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Music & Entertainment

Songwriting 101: Learn Common Song Structures

Written by MasterClass

Feb 1, 2019 • 6 min read

Songs are one of humanity’s oldest forms of self-expression. Scientists recently located a “music center” in our brain, which makes us react to music in much the same way we react to other pleasure-inducing stimuli. Songs make us feel through rhythm and melody, but they stay with us thanks to the familiar patterns that comprise song structure.

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What Is Song Structure?

Song structure refers to how a song is organized, using a combination of different sections. A typical song structure includes a verse, chorus, and bridge in the following arrangement: intro, verse — chorus — verse — chorus —bridge — chorus — outro. This is known as an ABABCB structure, where A is the verse, B is the chorus and C is the bridge.

Hit songs and pop songs tend to follow the standard structure while jam bands and experimental musicians might diverge from the formula. If a song sounds familiar to us when we hear it for the first time, it’s because our ears have been trained to recognize the most commonly used song structures. But that’s not to say there isn’t value in variation as well.

What Makes A Song?

There are six primary parts to a song:

  • Intro. Like the beginning of a film or novel, a song introduction should catch the listener’s attention. However, it should do this without overwhelming them. For this reason, song intros are typically slower and more low-key. The goal is to establish the rhythm, tempo, and melody of the song, and introduce the singer or singers’ voices.
  • Verse. The verse of a song is a chance to tell a story. Lyrically speaking, this is where the story actually develops and advances. In most songs, the chorus and pre-chorus generally use the same lyrics each time, so the verse is your chance to get your message across. It might be helpful to split the story you want to tell in two and think about how the second verse can build on the first. Some songwriters use the second verse as an opportunity to change or subvert the meaning of the chorus, or even the entire song with different lyrics. It’s a chance to be creative and explore the different emotions you’re trying to bring out in your listener.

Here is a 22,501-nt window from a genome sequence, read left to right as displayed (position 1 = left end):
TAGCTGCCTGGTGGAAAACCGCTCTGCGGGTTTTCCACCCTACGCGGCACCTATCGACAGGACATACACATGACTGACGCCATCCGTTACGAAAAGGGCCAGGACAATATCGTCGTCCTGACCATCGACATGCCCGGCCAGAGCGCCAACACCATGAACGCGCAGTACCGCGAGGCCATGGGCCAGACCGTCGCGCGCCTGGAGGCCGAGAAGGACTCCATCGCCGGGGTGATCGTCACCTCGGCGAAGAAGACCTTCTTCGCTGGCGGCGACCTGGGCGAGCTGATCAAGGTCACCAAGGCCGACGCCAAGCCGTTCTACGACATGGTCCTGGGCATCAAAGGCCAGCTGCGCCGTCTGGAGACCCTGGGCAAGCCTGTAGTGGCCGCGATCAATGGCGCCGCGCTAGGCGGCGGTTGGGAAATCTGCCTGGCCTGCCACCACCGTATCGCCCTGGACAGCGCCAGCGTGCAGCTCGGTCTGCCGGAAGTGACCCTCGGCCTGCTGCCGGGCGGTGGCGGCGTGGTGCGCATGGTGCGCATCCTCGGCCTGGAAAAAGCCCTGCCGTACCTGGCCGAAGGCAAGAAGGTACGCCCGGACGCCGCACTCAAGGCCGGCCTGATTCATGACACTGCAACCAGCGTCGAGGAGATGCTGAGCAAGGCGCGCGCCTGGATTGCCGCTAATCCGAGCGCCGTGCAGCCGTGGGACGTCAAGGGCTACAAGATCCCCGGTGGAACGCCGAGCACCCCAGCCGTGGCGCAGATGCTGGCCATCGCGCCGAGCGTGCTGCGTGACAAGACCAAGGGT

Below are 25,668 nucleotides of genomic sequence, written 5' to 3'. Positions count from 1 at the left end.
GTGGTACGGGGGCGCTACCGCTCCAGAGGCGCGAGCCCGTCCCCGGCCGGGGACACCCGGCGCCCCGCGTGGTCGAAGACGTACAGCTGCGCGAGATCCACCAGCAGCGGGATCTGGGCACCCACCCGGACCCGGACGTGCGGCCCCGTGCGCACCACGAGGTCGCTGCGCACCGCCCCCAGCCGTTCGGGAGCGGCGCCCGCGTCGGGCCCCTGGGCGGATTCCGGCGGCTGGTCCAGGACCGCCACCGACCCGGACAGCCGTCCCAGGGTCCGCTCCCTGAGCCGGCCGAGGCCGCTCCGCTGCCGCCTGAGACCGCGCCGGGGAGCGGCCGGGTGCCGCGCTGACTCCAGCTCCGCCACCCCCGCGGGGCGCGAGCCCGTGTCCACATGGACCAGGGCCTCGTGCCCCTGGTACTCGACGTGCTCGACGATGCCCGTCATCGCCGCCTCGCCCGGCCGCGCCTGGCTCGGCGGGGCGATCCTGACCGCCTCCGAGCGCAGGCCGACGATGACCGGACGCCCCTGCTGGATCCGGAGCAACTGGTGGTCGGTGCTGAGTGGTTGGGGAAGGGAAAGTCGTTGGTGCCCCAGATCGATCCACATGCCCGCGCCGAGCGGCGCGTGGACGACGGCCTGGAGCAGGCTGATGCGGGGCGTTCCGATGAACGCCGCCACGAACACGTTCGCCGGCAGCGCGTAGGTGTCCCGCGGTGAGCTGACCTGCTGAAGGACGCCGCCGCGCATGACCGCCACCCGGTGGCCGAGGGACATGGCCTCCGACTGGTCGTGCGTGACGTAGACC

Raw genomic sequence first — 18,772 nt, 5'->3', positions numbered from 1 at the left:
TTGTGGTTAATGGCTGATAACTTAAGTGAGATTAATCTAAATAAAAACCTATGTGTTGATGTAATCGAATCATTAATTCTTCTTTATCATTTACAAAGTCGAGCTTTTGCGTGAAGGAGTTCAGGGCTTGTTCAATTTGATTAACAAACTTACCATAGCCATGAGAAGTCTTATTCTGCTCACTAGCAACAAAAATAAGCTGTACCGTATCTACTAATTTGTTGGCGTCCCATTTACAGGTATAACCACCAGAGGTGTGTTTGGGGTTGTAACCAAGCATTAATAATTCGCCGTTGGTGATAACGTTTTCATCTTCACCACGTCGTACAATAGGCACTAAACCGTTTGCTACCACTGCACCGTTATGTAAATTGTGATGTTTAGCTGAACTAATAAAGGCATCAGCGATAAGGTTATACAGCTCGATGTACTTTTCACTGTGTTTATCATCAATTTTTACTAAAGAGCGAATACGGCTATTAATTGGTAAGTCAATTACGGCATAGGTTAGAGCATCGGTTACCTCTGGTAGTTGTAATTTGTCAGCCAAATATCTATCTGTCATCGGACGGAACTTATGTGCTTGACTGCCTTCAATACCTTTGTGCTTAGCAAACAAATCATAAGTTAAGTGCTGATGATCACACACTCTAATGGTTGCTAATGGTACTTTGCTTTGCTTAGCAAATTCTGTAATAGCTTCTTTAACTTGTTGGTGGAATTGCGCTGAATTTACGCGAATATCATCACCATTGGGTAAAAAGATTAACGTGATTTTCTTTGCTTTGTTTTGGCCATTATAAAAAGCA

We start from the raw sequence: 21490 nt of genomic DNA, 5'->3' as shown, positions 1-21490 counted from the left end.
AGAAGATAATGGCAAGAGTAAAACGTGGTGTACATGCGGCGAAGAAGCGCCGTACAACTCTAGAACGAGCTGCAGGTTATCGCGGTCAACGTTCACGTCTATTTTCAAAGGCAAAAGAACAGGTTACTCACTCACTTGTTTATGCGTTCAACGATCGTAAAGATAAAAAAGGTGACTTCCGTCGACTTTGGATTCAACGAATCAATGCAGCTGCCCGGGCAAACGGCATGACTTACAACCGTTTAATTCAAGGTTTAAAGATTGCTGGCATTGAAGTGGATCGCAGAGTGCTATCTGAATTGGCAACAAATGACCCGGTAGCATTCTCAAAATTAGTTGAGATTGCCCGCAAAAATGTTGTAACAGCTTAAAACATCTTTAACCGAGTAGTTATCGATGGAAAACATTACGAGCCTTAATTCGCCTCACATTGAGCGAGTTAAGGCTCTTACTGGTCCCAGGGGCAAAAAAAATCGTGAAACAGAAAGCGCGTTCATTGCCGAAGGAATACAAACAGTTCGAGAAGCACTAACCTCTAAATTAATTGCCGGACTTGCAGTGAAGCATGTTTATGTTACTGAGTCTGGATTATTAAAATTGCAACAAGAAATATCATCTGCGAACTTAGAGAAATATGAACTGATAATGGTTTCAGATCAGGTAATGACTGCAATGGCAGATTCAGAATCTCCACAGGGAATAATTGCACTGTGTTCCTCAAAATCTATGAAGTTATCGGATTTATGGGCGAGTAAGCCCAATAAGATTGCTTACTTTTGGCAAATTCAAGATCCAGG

• Pre-chorus. Although optional, a pre-chorus helps to heighten the impact of the chorus. A pre-chorus usually contains a chord progression from either the verse or the chorus, building upon that familiarity. It’s another chance to experiment—a pre-chorus can utilize different harmonies, for example, or break the pattern of the song.
  • Chorus. The chorus is the culmination of all the big ideas in your song. This is often why the title of the song also appears in the chorus. It’s a summary of what the entire song is about. The chorus typically also contains the hook—the catchiest part of the song. Choruses should serve as the climax to the song. The verses and pre-chorus both serve to build up to this one moment; therefore the chorus should reflect that release of tension.
  • Bridge. The bridge typically happens only once towards the end of a song, usually between the second and third chorus. It’s a change of pace in the song—it stands out both lyrically and musically. The point is to jolt the listener out of her reverie and remind her that there’s more to this song than just repetition. This can be achieved through something like switching to a relative key in the same key signature (for example, from A-Minor to C-Major) or through something like a guitar solo.